When baby Jessica fell down a well at 18 months of age in 1987, a nation banded together to help support the understandably frantic parents. I was 5 years old at the time, but I still remember the news coverage. When they recovered her, our family was ecstatic.
When I think of this story today, however, I can’t help but think of how society’s attitudes have changed toward parenting. As someone who has been personally attacked over articles I’ve written about my parenting choices, I feel fairly certain things have changed. If the baby Jessica scenario were to happen today, there would be an immediate collective outcry of, “Where were the parents?”
Blaming parents shouldn’t be our first step.
When did it become socially acceptable to blame any accident that befalls a child on parental negligence? Have we completely given up on giving parents the benefit of the doubt? Society today demands a kind of hypervigilance with parenting. It feels like it’s deemed unacceptable for children to be unsupervised, even for a moment. Whenever I see a story in the media about a child getting hurt, I scan the comments. I’m looking for how long it takes for someone to blame the parents.
It didn’t take very long at all for people to attack the mother of a toddler who fell into a gorilla enclosure at the Cincinnati Zoo in 2016 in what was, essentially, a freak accident. The boy survived but sustained serious injuries, and the mother was blamed by many for her child’s injuries—and for the death of the gorilla, as this article, written by Let Grow president, Lenore Skenazy, explains. Turns out the mother looked away for a brief moment while taking a picture. It’s something that can happen to any parent. This begs the question: Is it fair to expect parents to prevent every accident or injury of their children?
Kids are going to get hurt sometimes.
I have three sons. They are active, energetic, and very physical. Yes, sometimes they get hurt. My youngest, in particular, we affectionately refer to as our “wild man.” He almost never thinks before he acts. In one incident after witnessing some teenagers backflipping into a pool, he decided, at 4 years old, that he would launch himself into the pool in the same way. I barely managed to grab a hold of him before his head hit the side of the pool.
There have been many times, however, when he has gotten hurt. I wasn’t able to prevent it. I wasn’t even in the same room, gasp! These are instances that he learned from by experiencing natural consequences. Of course I don’t want my children to experience pain, and I do my best to teach them about staying safe. But pain is part of the human experience. This doesn’t and shouldn’t equate to “bad” parenting.
Why is parent-shaming so prevalent?
According to a nationwide poll of mothers of young children, 61% say they have been criticized for their parenting choices. More than 50% of mothers polled believe that they get “too much blame, and not enough credit for their children’s behavior.” The internet, social media in particular, is a hotbed for blaming and shaming commentary. Most people would never say what they say on social directly to someone’s face.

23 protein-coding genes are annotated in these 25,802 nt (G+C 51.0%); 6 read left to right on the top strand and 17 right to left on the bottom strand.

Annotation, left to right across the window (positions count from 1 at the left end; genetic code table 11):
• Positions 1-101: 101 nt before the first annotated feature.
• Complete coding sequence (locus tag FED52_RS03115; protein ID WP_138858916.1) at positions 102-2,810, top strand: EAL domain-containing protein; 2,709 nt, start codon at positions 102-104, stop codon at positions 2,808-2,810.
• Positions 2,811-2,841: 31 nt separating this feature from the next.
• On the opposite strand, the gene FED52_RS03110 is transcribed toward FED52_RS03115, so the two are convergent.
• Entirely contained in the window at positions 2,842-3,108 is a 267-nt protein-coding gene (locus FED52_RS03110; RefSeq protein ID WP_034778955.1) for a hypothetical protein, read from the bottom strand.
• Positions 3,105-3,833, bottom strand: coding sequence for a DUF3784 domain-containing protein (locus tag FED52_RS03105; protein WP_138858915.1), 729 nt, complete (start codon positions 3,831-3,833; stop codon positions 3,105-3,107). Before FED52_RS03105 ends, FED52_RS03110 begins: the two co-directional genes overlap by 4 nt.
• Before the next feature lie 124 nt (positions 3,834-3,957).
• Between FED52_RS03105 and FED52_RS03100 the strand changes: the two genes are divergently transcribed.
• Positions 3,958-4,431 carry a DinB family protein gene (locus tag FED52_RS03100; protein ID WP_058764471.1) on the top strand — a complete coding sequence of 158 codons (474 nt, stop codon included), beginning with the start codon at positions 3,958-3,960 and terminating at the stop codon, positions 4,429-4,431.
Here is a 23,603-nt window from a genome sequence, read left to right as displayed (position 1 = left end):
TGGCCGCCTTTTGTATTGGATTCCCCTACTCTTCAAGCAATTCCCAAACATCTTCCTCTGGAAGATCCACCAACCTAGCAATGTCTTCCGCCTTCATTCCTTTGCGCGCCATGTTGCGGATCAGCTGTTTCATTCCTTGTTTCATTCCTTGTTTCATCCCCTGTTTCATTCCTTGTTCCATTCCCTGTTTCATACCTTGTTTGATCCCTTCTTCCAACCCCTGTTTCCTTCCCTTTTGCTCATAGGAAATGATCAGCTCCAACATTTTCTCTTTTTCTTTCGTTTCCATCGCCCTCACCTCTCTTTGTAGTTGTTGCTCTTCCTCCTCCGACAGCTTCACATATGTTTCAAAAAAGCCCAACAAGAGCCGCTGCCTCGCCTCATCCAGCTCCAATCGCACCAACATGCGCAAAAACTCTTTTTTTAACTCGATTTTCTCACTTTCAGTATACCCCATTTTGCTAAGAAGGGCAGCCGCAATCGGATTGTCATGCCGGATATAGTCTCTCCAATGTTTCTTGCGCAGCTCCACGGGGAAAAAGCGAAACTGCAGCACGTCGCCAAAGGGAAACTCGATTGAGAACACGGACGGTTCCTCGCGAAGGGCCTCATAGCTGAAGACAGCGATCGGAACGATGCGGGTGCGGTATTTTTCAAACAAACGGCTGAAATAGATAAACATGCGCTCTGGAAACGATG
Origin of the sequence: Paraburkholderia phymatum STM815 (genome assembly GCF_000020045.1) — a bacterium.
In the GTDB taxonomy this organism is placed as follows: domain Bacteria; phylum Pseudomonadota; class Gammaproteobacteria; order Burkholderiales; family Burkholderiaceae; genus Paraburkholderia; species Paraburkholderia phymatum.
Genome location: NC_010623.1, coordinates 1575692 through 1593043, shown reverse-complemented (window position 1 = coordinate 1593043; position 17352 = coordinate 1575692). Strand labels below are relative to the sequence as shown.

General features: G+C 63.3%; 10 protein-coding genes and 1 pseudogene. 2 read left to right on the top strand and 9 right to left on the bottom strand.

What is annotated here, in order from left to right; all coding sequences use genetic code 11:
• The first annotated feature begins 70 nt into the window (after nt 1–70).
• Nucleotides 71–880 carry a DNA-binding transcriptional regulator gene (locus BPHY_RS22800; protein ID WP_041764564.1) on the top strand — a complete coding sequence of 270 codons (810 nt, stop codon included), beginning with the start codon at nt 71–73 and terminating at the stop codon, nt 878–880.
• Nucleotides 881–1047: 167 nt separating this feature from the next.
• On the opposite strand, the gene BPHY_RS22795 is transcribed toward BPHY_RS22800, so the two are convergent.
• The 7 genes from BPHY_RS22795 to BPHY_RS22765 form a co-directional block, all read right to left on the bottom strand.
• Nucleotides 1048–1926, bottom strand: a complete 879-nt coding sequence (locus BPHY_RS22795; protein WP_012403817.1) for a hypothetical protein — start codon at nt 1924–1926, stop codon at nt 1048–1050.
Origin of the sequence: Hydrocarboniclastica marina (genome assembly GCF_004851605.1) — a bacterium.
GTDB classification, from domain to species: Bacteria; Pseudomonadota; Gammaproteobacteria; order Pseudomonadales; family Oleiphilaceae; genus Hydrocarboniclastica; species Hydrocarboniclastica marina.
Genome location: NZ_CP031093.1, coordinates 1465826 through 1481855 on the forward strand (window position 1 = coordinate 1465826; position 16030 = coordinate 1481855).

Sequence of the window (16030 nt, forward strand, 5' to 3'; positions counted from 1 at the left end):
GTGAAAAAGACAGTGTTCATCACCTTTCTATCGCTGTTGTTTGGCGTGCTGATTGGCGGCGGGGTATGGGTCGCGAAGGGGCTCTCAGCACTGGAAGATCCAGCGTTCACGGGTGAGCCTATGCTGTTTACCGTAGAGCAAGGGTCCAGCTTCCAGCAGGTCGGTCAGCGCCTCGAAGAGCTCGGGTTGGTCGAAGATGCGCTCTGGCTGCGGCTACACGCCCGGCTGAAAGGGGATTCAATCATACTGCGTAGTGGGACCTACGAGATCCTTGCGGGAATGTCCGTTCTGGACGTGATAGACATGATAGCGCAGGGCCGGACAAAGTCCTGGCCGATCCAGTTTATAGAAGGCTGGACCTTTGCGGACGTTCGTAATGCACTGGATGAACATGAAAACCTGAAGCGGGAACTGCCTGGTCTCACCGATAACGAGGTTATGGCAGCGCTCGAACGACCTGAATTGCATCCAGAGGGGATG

An article from CBS News equates the compulsion many feel to blame parents when there is an accident on a lack of empathy. Empathy is the ability to understand and relate to the feelings of another, but according to the article “empathy is tangled with moral judgment even at the level of brain anatomy.” I think that it helps people to feel safer, when something bad happens, to place judgement on the parents involved as a way to assure themselves that such a misfortune could never happen to them.
The article also mentions a turn toward individualism over the last century as a contributing factor in the shaming of parents. Parents today no longer have a “village” to help raise a child. Rather, we live during a time where people mock everything. Helicopter parenting has its critics—“Look at Karen, hovering over her child again.” The other side has critics, too—“Where were the parents? They should be watching that child every second!” Accidents are no longer situational, but instead are considered the result of a negligent individual.
We should replace “Where were the parents?” with “That could have been me.”
Parents love their children. We never want to see them hurt, and we do our best to teach them about the world and how to be safe. Accidents happen, however, and are part of being human. The only thing we can really control is our reaction. We can decide how we respond to a child who is hurt, whether we sympathize with them or blame them. We can also decide how we respond to the parents of a child involved in an accident, whether we blame and shame them or try to imagine being in their shoes.
Obviously, true neglect does happen, and you should report it to the proper authorities. Our first instinct when we come across a news headline, however, shouldn’t be to place blame and ask, “Where were the parents?” before we even read the story.